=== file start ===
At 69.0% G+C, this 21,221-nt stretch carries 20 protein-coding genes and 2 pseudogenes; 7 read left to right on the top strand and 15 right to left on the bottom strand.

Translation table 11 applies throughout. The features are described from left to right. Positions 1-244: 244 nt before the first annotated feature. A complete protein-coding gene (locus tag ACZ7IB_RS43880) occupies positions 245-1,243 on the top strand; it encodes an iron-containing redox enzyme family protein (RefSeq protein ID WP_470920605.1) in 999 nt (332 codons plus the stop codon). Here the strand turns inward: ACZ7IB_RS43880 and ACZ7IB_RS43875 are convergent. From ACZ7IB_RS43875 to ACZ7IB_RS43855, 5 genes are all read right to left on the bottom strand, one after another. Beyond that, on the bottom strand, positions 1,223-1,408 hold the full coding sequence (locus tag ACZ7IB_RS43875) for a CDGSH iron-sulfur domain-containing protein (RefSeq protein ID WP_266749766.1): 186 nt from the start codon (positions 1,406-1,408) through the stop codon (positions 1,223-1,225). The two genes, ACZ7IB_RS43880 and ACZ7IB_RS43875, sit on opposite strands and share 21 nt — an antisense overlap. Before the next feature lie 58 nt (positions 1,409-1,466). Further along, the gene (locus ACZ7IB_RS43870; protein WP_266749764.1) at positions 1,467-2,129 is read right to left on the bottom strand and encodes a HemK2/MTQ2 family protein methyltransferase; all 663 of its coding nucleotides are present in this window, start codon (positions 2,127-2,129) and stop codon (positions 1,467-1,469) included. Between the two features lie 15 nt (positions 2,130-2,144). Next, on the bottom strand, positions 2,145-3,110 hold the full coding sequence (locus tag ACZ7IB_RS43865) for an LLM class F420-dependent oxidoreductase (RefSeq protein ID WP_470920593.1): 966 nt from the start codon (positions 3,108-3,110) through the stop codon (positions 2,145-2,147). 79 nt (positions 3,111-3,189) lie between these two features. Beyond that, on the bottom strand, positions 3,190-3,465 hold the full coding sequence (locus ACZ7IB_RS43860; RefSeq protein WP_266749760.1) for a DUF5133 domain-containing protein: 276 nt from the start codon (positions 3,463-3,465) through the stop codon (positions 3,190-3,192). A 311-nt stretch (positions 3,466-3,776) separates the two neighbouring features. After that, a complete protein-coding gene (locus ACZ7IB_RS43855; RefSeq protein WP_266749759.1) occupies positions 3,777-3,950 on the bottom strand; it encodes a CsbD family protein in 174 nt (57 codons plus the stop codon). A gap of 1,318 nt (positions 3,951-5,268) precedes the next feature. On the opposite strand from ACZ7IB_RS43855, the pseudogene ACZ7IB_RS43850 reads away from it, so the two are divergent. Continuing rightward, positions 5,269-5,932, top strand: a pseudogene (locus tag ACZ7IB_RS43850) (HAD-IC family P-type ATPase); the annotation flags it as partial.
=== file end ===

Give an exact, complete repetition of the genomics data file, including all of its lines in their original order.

At 69.0% G+C, this 21,221-nt stretch carries 20 protein-coding genes and 2 pseudogenes; 7 read left to right on the top strand and 15 right to left on the bottom strand.

Translation table 11 applies throughout. The features are described from left to right. Positions 1-244: 244 nt before the first annotated feature. A complete protein-coding gene (locus tag ACZ7IB_RS43880) occupies positions 245-1,243 on the top strand; it encodes an iron-containing redox enzyme family protein (RefSeq protein ID WP_470920605.1) in 999 nt (332 codons plus the stop codon). Here the strand turns inward: ACZ7IB_RS43880 and ACZ7IB_RS43875 are convergent. From ACZ7IB_RS43875 to ACZ7IB_RS43855, 5 genes are all read right to left on the bottom strand, one after another. Beyond that, on the bottom strand, positions 1,223-1,408 hold the full coding sequence (locus tag ACZ7IB_RS43875) for a CDGSH iron-sulfur domain-containing protein (RefSeq protein ID WP_266749766.1): 186 nt from the start codon (positions 1,406-1,408) through the stop codon (positions 1,223-1,225). The two genes, ACZ7IB_RS43880 and ACZ7IB_RS43875, sit on opposite strands and share 21 nt — an antisense overlap. Before the next feature lie 58 nt (positions 1,409-1,466). Further along, the gene (locus ACZ7IB_RS43870; protein WP_266749764.1) at positions 1,467-2,129 is read right to left on the bottom strand and encodes a HemK2/MTQ2 family protein methyltransferase; all 663 of its coding nucleotides are present in this window, start codon (positions 2,127-2,129) and stop codon (positions 1,467-1,469) included. Between the two features lie 15 nt (positions 2,130-2,144). Next, on the bottom strand, positions 2,145-3,110 hold the full coding sequence (locus tag ACZ7IB_RS43865) for an LLM class F420-dependent oxidoreductase (RefSeq protein ID WP_470920593.1): 966 nt from the start codon (positions 3,108-3,110) through the stop codon (positions 2,145-2,147). 79 nt (positions 3,111-3,189) lie between these two features. Beyond that, on the bottom strand, positions 3,190-3,465 hold the full coding sequence (locus ACZ7IB_RS43860; RefSeq protein WP_266749760.1) for a DUF5133 domain-containing protein: 276 nt from the start codon (positions 3,463-3,465) through the stop codon (positions 3,190-3,192). A 311-nt stretch (positions 3,466-3,776) separates the two neighbouring features. After that, a complete protein-coding gene (locus ACZ7IB_RS43855; RefSeq protein WP_266749759.1) occupies positions 3,777-3,950 on the bottom strand; it encodes a CsbD family protein in 174 nt (57 codons plus the stop codon). A gap of 1,318 nt (positions 3,951-5,268) precedes the next feature. On the opposite strand from ACZ7IB_RS43855, the pseudogene ACZ7IB_RS43850 reads away from it, so the two are divergent. Continuing rightward, positions 5,269-5,932, top strand: a pseudogene (locus tag ACZ7IB_RS43850) (HAD-IC family P-type ATPase); the annotation flags it as partial.